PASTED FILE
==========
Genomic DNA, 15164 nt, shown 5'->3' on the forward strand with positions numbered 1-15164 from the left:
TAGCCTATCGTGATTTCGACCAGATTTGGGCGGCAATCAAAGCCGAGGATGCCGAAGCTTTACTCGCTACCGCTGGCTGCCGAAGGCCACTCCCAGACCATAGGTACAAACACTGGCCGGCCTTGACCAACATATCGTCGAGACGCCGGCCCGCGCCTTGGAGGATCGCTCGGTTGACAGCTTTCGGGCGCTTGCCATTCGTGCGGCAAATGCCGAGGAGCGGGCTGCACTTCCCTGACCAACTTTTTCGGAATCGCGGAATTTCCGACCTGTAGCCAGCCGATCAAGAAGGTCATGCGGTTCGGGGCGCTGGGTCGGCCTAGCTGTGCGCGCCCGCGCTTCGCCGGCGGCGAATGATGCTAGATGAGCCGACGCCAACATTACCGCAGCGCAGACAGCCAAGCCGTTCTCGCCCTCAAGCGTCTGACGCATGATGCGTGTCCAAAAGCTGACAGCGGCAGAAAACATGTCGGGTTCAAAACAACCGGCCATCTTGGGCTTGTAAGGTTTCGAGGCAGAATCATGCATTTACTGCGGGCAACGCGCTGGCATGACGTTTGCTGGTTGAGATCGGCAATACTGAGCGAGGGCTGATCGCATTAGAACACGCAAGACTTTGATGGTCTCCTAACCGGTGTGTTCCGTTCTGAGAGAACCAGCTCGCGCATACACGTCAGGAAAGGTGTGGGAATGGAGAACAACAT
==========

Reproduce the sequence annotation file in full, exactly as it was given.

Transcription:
Genomic DNA, 15164 nt, shown 5'->3' on the forward strand with positions numbered 1-15164 from the left:
TAGCCTATCGTGATTTCGACCAGATTTGGGCGGCAATCAAAGCCGAGGATGCCGAAGCTTTACTCGCTACCGCTGGCTGCCGAAGGCCACTCCCAGACCATAGGTACAAACACTGGCCGGCCTTGACCAACATATCGTCGAGACGCCGGCCCGCGCCTTGGAGGATCGCTCGGTTGACAGCTTTCGGGCGCTTGCCATTCGTGCGGCAAATGCCGAGGAGCGGGCTGCACTTCCCTGACCAACTTTTTCGGAATCGCGGAATTTCCGACCTGTAGCCAGCCGATCAAGAAGGTCATGCGGTTCGGGGCGCTGGGTCGGCCTAGCTGTGCGCGCCCGCGCTTCGCCGGCGGCGAATGATGCTAGATGAGCCGACGCCAACATTACCGCAGCGCAGACAGCCAAGCCGTTCTCGCCCTCAAGCGTCTGACGCATGATGCGTGTCCAAAAGCTGACAGCGGCAGAAAACATGTCGGGTTCAAAACAACCGGCCATCTTGGGCTTGTAAGGTTTCGAGGCAGAATCATGCATTTACTGCGGGCAACGCGCTGGCATGACGTTTGCTGGTTGAGATCGGCAATACTGAGCGAGGGCTGATCGCATTAGAACACGCAAGACTTTGATGGTCTCCTAACCGGTGTGTTCCGTTCTGAGAGAACCAGCTCGCGCATACACGTCAGGAAAGGTGTGGGAATGGAGAACAACAT